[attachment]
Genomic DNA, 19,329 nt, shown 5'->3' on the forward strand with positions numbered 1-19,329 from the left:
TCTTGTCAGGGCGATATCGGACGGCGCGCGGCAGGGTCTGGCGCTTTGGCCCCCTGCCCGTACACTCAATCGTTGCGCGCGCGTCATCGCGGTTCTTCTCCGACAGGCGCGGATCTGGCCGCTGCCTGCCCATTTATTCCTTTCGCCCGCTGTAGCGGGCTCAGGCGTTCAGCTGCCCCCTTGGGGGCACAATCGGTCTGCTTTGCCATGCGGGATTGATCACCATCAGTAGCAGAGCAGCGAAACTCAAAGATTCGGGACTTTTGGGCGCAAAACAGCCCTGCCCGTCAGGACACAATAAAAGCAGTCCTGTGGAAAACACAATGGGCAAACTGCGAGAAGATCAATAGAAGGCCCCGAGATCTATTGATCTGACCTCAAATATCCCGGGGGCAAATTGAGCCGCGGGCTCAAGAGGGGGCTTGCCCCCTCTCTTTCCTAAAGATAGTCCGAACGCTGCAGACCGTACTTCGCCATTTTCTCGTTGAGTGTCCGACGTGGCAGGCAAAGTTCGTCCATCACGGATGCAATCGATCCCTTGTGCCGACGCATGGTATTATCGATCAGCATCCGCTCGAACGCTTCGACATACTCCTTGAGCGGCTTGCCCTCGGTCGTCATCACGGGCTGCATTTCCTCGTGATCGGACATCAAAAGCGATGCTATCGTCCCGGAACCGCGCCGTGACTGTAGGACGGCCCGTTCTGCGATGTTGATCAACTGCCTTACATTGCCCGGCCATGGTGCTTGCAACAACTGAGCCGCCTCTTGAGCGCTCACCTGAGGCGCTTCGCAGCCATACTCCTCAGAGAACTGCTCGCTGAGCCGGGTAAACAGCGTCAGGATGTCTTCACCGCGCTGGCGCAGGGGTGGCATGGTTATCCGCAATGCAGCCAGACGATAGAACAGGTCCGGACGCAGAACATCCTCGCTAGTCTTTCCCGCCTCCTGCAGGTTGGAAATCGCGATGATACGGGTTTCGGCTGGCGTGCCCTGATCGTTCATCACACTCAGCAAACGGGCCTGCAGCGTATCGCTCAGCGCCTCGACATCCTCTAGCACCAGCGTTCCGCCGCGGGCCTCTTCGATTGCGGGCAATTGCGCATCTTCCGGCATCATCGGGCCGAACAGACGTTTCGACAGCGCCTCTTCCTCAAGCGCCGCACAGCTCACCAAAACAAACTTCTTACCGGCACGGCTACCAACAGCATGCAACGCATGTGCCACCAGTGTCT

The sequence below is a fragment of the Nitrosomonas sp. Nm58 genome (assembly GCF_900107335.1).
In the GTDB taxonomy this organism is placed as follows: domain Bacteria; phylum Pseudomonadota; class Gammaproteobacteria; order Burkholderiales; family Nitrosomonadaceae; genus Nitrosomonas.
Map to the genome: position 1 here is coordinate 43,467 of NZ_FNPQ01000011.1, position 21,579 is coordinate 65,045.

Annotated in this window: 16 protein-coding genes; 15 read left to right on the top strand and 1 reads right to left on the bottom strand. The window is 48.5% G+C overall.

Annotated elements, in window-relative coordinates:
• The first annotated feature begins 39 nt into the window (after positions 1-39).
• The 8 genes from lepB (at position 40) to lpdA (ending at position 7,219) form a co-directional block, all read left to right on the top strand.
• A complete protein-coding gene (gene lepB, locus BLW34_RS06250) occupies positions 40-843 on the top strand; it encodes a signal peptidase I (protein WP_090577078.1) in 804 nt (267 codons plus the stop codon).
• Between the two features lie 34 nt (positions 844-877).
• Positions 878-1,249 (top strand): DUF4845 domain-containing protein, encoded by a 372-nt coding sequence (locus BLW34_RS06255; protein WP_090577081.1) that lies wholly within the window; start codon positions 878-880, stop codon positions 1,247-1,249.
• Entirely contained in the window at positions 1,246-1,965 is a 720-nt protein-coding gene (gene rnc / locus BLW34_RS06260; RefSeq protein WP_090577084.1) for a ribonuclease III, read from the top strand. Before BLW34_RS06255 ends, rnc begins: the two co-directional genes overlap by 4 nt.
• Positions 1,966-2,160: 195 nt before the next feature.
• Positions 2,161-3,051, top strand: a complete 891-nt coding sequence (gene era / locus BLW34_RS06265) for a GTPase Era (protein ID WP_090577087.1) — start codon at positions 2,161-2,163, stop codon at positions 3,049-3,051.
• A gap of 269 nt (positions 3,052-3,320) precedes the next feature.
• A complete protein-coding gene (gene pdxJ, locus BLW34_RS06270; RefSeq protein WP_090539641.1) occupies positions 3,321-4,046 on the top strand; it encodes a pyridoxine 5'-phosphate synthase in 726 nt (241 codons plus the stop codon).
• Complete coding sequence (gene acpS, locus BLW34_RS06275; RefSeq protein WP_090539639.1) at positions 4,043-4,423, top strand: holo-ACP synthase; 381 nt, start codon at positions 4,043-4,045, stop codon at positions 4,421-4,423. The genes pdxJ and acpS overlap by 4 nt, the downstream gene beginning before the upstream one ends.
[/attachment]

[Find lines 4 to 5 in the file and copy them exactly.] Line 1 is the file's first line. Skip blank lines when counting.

In the GTDB taxonomy this organism is placed as follows: domain Bacteria; phylum Pseudomonadota; class Gammaproteobacteria; order Burkholderiales; family Nitrosomonadaceae; genus Nitrosomonas.
Map to the genome: position 1 here is coordinate 43,467 of NZ_FNPQ01000011.1, position 21,579 is coordinate 65,045.